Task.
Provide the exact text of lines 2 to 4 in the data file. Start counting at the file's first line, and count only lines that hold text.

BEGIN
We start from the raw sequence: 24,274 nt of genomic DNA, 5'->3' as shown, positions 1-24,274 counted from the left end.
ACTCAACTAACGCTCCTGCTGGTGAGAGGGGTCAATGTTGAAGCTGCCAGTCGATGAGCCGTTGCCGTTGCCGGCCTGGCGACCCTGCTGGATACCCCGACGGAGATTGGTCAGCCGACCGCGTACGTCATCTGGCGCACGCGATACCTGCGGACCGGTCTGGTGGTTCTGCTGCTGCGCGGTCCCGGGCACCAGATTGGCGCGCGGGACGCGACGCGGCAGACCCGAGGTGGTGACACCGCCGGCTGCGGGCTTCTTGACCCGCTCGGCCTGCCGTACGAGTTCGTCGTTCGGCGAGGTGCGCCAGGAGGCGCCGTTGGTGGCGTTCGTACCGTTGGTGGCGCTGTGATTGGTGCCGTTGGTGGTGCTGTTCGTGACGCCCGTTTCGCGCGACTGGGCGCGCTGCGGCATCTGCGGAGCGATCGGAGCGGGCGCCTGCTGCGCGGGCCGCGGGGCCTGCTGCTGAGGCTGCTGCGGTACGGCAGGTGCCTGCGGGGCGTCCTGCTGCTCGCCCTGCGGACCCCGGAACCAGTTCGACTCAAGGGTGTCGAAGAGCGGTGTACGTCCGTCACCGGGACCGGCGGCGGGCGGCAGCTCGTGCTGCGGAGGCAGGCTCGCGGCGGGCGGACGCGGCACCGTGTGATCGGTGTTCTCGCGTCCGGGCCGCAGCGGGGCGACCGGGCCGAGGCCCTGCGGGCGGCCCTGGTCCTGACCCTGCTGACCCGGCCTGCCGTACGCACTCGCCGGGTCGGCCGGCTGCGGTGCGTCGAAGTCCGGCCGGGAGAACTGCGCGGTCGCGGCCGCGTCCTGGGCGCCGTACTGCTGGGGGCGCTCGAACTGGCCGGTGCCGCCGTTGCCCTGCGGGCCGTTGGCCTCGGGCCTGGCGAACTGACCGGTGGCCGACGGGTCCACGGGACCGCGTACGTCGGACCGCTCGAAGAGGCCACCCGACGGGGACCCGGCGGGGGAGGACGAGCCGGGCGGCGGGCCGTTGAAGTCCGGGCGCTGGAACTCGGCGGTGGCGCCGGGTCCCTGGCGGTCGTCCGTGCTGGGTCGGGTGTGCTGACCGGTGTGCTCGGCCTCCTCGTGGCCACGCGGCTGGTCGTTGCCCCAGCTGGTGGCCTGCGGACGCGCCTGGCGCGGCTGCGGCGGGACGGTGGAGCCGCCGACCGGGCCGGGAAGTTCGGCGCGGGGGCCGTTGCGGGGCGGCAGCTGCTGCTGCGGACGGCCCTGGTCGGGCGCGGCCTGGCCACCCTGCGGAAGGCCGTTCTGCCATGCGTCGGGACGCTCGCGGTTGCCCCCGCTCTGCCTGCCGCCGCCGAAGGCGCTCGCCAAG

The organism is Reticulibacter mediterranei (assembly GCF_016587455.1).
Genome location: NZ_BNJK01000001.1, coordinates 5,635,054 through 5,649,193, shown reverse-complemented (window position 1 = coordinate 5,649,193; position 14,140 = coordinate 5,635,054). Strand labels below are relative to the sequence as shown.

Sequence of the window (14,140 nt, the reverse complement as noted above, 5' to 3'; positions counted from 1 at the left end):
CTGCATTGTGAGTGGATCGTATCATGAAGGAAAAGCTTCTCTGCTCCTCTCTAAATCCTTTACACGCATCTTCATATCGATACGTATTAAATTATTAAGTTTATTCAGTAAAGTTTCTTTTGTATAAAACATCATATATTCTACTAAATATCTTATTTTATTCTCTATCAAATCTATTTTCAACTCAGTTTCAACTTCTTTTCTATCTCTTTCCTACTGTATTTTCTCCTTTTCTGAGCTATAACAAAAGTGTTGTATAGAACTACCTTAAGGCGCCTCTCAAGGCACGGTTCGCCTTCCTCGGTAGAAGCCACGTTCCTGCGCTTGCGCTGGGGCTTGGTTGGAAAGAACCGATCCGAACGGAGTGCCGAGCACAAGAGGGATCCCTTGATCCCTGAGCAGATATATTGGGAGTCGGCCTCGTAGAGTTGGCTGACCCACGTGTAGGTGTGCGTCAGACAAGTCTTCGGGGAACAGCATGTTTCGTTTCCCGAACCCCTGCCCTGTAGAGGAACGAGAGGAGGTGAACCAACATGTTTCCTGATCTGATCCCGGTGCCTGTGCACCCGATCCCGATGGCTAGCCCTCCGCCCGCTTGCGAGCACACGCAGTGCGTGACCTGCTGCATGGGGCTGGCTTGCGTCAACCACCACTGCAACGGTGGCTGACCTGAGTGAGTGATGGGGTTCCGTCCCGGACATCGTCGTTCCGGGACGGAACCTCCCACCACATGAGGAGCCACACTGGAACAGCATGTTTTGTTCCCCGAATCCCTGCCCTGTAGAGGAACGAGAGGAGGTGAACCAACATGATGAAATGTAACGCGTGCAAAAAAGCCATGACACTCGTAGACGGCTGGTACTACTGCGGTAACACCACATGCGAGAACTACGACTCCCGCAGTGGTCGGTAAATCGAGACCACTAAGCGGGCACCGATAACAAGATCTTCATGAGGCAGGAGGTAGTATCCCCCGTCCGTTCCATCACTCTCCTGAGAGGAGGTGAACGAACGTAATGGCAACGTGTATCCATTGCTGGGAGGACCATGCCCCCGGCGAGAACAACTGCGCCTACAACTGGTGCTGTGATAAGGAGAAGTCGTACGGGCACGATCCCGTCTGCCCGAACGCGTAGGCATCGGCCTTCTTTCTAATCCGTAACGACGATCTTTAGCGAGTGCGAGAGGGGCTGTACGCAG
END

ACTCAACTAACGCTCCTGCTGGTGAGAGGGGTCAATGTTGAAGCTGCCAGTCGATGAGCCGTTGCCGTTGCCGGCCTGGCGACCCTGCTGGATACCCCGACGGAGATTGGTCAGCCGACCGCGTACGTCATCTGGCGCACGCGATACCTGCGGACCGGTCTGGTGGTTCTGCTGCTGCGCGGTCCCGGGCACCAGATTGGCGCGCGGGACGCGACGCGGCAGACCCGAGGTGGTGACACCGCCGGCTGCGGGCTTCTTGACCCGCTCGGCCTGCCGTACGAGTTCGTCGTTCGGCGAGGTGCGCCAGGAGGCGCCGTTGGTGGCGTTCGTACCGTTGGTGGCGCTGTGATTGGTGCCGTTGGTGGTGCTGTTCGTGACGCCCGTTTCGCGCGACTGGGCGCGCTGCGGCATCTGCGGAGCGATCGGAGCGGGCGCCTGCTGCGCGGGCCGCGGGGCCTGCTGCTGAGGCTGCTGCGGTACGGCAGGTGCCTGCGGGGCGTCCTGCTGCTCGCCCTGCGGACCCCGGAACCAGTTCGACTCAAGGGTGTCGAAGAGCGGTGTACGTCCGTCACCGGGACCGGCGGCGGGCGGCAGCTCGTGCTGCGGAGGCAGGCTCGCGGCGGGCGGACGCGGCACCGTGTGATCGGTGTTCTCGCGTCCGGGCCGCAGCGGGGCGACCGGGCCGAGGCCCTGCGGGCGGCCCTGGTCCTGACCCTGCTGACCCGGCCTGCCGTACGCACTCGCCGGGTCGGCCGGCTGCGGTGCGTCGAAGTCCGGCCGGGAGAACTGCGCGGTCGCGGCCGCGTCCTGGGCGCCGTACTGCTGGGGGCGCTCGAACTGGCCGGTGCCGCCGTTGCCCTGCGGGCCGTTGGCCTCGGGCCTGGCGAACTGACCGGTGGCCGACGGGTCCACGGGACCGCGTACGTCGGACCGCTCGAAGAGGCCACCCGACGGGGACCCGGCGGGGGAGGACGAGCCGGGCGGCGGGCCGTTGAAGTCCGGGCGCTGGAACTCGGCGGTGGCGCCGGGTCCCTGGCGGTCGTCCGTGCTGGGTCGGGTGTGCTGACCGGTGTGCTCGGCCTCCTCGTGGCCACGCGGCTGGTCGTTGCCCCAGCTGGTGGCCTGCGGACGCGCCTGGCGCGGCTGCGGCGGGACGGTGGAGCCGCCGACCGGGCCGGGAAGTTCGGCGCGGGGGCCGTTGCGGGGCGGCAGCTGCTGCTGCGGACGGCCCTGGTCGGGCGCGGCCTGGCCACCCTGCGGAAGGCCGTTCTGCCATGCGTCGGGACGCTCGCGGTTGCCCCCGCTCTGCCTGCCGCCGCCGAAGGCGCTCGCCAAG

The organism is Reticulibacter mediterranei (assembly GCF_016587455.1).
Genome location: NZ_BNJK01000001.1, coordinates 5,635,054 through 5,649,193, shown reverse-complemented (window position 1 = coordinate 5,649,193; position 14,140 = coordinate 5,635,054). Strand labels below are relative to the sequence as shown.